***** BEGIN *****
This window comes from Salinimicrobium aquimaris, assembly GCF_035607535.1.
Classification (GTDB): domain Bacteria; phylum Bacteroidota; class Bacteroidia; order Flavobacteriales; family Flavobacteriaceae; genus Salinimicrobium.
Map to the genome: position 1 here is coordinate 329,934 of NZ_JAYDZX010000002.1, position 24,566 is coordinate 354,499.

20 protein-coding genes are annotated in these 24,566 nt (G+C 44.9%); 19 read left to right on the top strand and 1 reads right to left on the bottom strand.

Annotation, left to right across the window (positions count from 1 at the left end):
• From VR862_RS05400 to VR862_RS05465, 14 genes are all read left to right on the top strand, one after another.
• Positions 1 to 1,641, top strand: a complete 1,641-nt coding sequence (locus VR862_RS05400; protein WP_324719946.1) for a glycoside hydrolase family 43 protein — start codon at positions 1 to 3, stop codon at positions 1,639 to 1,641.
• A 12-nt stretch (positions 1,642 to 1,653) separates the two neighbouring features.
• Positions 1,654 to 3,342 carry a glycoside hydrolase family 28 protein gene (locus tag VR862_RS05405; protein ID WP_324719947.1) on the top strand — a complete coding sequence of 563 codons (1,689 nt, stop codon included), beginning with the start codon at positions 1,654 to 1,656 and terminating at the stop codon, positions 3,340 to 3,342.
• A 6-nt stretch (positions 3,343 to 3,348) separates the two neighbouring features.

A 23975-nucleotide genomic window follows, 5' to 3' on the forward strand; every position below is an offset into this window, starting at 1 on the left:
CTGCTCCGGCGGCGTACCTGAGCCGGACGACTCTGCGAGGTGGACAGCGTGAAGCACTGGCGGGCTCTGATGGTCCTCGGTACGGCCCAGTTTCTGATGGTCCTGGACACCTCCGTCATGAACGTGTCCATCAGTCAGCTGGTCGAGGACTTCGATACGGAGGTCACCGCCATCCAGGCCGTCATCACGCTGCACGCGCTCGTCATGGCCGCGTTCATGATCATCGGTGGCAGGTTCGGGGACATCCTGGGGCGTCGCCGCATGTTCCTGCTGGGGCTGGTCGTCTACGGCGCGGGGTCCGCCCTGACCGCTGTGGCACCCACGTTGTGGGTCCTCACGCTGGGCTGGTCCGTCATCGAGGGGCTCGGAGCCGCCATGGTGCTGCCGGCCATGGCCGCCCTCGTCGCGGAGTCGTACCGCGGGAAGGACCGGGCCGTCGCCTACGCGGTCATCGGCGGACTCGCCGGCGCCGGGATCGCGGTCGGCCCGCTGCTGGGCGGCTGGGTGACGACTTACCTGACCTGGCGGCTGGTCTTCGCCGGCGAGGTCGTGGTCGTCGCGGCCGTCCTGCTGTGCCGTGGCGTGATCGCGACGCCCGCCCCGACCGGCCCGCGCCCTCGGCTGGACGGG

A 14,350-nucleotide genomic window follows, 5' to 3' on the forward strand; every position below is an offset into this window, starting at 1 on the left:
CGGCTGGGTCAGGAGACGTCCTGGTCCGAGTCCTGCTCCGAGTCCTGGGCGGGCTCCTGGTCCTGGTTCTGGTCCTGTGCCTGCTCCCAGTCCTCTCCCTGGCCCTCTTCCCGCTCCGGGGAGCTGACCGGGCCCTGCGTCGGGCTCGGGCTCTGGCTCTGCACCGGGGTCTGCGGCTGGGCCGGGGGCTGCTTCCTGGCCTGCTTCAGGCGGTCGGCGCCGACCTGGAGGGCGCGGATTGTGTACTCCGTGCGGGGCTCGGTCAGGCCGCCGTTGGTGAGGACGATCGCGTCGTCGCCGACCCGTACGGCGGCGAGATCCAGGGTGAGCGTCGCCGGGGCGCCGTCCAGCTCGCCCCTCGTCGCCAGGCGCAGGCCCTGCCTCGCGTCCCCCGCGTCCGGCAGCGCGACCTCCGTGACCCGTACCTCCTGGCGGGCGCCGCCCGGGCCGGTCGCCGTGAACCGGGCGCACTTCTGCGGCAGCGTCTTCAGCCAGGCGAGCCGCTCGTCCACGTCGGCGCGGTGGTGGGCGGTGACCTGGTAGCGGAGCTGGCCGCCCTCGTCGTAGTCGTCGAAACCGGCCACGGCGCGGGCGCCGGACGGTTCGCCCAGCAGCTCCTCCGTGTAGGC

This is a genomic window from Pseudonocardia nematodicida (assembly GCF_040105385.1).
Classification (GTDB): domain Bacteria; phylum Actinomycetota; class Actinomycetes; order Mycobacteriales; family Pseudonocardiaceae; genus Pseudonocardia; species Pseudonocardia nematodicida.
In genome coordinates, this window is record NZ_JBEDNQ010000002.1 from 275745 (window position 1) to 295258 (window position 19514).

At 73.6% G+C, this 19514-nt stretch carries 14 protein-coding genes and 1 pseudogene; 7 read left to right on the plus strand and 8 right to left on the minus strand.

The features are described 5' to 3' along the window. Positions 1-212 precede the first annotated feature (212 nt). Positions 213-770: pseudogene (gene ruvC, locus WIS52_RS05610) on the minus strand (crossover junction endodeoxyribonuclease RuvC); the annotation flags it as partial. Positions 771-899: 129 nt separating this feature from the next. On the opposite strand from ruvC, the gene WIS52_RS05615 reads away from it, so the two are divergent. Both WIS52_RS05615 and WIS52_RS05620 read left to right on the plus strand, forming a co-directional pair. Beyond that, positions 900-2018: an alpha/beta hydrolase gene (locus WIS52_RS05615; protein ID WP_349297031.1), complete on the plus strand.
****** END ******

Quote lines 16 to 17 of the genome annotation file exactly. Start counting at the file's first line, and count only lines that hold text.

Classification (GTDB): domain Bacteria; phylum Actinomycetota; class Actinomycetes; order Mycobacteriales; family Pseudonocardiaceae; genus Pseudonocardia; species Pseudonocardia nematodicida.
In genome coordinates, this window is record NZ_JBEDNQ010000002.1 from 275745 (window position 1) to 295258 (window position 19514).